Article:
In the early 20th century, some businesses started adopting the practice of using small text, also known as fine print, to concealing important terms of agreement with the understanding that very few are inclined to read tiny text.
In 2010, London-based UX designer Harry Brignull coined the term dark patterns to describe user interfaces that are designed to trick users into doing things (like purchasing, signing for recurring payments, etc) that they didn’t intend to do.
Fine print and dark patterns are certainly ways of making the work work — of getting people to do the thing you’d like them to do.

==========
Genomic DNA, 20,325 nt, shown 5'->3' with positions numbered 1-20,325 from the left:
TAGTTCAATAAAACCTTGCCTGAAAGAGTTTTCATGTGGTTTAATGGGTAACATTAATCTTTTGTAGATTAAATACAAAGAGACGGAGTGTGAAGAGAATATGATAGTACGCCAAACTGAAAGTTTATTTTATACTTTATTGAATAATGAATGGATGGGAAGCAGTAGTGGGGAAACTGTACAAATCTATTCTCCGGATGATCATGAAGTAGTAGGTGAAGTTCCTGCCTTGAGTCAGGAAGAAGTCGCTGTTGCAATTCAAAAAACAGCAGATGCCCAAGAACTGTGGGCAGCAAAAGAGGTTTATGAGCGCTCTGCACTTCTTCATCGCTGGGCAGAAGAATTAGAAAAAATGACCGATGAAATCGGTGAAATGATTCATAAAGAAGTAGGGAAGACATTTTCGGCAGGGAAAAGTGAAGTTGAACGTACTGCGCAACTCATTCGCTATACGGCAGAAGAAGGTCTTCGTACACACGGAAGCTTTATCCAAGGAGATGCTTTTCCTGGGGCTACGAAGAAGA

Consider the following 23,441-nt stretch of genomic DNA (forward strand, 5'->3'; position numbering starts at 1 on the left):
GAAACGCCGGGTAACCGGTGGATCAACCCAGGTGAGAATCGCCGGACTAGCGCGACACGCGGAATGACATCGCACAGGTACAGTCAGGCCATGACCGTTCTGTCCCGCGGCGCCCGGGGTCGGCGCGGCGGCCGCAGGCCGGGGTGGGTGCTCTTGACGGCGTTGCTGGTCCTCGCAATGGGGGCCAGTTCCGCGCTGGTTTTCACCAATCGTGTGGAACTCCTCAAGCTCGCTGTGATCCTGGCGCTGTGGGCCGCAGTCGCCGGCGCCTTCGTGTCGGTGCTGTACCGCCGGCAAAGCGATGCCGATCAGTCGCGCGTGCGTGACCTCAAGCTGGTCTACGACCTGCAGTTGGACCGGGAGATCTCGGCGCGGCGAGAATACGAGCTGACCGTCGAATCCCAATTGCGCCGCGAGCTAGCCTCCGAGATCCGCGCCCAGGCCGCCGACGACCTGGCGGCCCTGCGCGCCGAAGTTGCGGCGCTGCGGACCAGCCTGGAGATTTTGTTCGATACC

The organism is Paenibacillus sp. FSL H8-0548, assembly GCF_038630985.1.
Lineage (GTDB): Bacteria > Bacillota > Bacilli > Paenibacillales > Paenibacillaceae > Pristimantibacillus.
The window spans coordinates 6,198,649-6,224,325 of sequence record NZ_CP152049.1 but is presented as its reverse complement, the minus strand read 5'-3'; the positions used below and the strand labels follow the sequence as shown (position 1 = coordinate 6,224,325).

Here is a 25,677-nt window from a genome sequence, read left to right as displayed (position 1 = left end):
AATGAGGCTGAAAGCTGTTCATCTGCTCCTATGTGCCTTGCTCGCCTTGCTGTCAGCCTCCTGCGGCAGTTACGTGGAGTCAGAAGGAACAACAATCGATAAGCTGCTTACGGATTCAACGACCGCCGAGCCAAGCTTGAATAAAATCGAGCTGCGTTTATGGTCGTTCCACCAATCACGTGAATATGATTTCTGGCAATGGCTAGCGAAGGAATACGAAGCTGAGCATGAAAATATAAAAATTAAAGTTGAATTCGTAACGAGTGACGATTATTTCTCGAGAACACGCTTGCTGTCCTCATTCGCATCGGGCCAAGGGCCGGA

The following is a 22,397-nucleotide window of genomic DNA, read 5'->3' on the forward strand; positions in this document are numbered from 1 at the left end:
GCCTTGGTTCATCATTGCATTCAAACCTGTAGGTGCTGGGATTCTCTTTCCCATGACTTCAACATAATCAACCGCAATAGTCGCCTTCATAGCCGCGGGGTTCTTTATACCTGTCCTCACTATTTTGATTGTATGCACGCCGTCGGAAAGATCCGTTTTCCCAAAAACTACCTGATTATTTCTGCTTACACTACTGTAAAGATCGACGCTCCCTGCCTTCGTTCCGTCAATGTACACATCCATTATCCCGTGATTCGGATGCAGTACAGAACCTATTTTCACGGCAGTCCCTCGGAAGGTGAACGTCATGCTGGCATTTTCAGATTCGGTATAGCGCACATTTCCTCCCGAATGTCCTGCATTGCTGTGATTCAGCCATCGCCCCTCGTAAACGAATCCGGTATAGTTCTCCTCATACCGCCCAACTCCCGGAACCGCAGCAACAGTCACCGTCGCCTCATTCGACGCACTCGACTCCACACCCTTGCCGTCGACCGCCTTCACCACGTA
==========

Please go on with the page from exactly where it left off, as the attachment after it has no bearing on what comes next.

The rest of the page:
But it also creates frustration, it creates problems, it hurts people; it’s not work that anyone deserves.
Zappos on the other hand relies less on fine print or dark patterns, and instead prides itself in its ability to retain customers through a high quality of service.
Zappos makes the work work all the same — people happily come back and buy shoes.
There is a lot of ways to make the work work, the question is: do you want to make things better or worse for others in the process?